16.2 The FORM Element
HTML forms allow you to create a set of data input elements associated with a particular URL. Each of these elements is typically given a name and has a value based on the original HTML or user input. When the form is submitted, the names and values of all active elements are collected into a string with = between each name and value and with & between each name/value pair. This string is then transmitted to the URL designated by the FORM element. The string is either appended to the URL after a question mark or sent on a separate line after the HTTP request headers and a blank line, depending on whether GET or POST is used as the submission method. This section covers the FORM element itself, used primarily to designate the URL and to choose the submission method. The following sections cover the various user interface controls that can be used within forms.
<FORM ACTION="URL" ...> ... </FORM>
ACTION (required), METHOD, ENCTYPE, TARGET, ONSUBMIT, ONRESET, ACCEPT, ACCEPT-CHARSET
The FORM element creates an area for data input elements and designates the URL to which any collected data will be transmitted. For example:
<FORM ACTION="http://some.isp.com/servlet/SomeServlet"> FORM input elements and regular HTML </FORM>
The rest of this section explains the attributes that apply to the FORM element: ACTION, METHOD, ENCTYPE, TARGET, ONSUBMIT, ONRESET, ACCEPT, and ACCEPT-CHARSET. Note that I am not discussing attributes like STYLE, CLASS, and LANG that apply to general HTML elements, but only those that are specific to the FORM element.
The ACTION attribute specifies the URL of the servlet or CGI program that will process the FORM data (e.g., http://cgi.whitehouse.gov/bin/schedule-fund-raiser) or an email address where the FORM data will be sent (e.g., mailto:firstname.lastname@example.org). Some ISPs do not allow ordinary users to create servlets or CGI programs, or they charge extra for this privilege. In such a case, sending the data by email is a convenient option when you create pages that need to collect data but not return results (e.g., for accepting orders for products). You must use the POST method (see METHOD in the following subsection) when using a mailto URL.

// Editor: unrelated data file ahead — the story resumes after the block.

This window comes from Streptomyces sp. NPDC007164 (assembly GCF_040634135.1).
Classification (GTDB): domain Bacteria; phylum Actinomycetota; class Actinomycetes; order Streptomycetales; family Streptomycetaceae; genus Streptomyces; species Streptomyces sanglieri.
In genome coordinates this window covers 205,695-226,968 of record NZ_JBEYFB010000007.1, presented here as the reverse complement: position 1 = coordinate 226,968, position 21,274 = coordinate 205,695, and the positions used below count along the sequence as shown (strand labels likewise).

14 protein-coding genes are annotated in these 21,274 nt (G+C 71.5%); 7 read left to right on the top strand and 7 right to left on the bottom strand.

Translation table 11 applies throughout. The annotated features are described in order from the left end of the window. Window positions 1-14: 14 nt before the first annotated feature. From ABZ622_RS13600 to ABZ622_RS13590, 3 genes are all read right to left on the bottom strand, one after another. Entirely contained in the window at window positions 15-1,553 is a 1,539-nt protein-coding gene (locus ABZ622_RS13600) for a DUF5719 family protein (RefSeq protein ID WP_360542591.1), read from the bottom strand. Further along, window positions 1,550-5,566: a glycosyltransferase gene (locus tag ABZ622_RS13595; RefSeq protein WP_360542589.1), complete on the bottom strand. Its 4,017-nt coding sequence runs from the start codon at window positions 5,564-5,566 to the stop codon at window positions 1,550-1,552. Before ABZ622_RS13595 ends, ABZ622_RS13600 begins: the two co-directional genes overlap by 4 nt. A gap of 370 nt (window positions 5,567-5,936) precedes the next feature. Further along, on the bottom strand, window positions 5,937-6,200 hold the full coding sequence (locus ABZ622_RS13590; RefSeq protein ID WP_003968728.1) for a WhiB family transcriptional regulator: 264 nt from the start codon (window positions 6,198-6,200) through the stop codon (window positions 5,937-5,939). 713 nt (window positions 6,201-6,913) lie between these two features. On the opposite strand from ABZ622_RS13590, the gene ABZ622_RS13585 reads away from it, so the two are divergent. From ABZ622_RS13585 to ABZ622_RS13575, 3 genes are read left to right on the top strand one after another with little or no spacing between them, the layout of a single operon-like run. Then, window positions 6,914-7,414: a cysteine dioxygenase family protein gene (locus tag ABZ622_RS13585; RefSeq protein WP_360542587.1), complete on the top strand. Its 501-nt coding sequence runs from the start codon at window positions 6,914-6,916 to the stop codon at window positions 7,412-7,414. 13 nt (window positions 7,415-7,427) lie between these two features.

The METHOD attribute specifies how the data will be transmitted to the HTTP server. When GET is used, the data is appended to the end of the designated URL after a question mark. For an example, see Section 16.1 (How HTML Forms Transmit Data). GET is the default and is also the method that is used when a browser requests a normal URL. When POST is used, the data is sent on a separate line.
The advantages of using the GET method are twofold: the method is simple; and with servlets that use GET, users can access those servlets for testing and debugging without creating a form, simply by entering a URL with the proper data appended. On the other hand, due to URL size restrictions on some browsers, GET requests have limits on the amount of data that can be appended, whereas POST requests do not. Another disadvantage of GET is that most browsers show the URL, including the attached data string, in an address field at the top of the browser. This display makes GET inappropriate for sending sensitive data if your computer is in a relatively public place.
This attribute specifies the way in which the data will be encoded before being transmitted. The default is application/x-www-form-urlencoded, which means that the client converts each space into a plus sign (+) and every other nonalphanumeric character into a percent sign (%) followed by the two hexadecimal digits representing that character (e.g., in ASCII or ISO Latin-1). Those transformations are in addition to placing an equal sign (=) between entry names and values and an ampersand (&) between entries.
For example, Figure 165 shows a version of the GetForm.html page (Listing 16.1) where "Marty (Java Hacker?)" is entered for the first name. As can be seen in Figure 166, this entry gets sent as "Marty+%28Java+Hacker%3F%29". That's because spaces become plus signs, 28 is the ASCII value (in hex) for a left parenthesis, 3F is the ASCII value of a question mark, and 29 is a right parenthesis.
Figure 165 Customized result of GetForm.html.
Figure 166 HTTP request sent by Internet Explorer 5.0 when submitting GetForm.html with the data shown in Figure 165.
Most recent browsers support an additional ENCTYPE of multipart/ form-data. This encoding transmits each of the fields as separate parts of a MIME-compatible document and automatically uses POST to submit them. This encoding sometimes makes it easier for the server-side program to handle complex data and is required when using file upload controls to send entire documents (see Section 16.7). For example, Listing 16.3 shows a form that differs from GetForm.html (Listing 16.1) only in that
has been changed to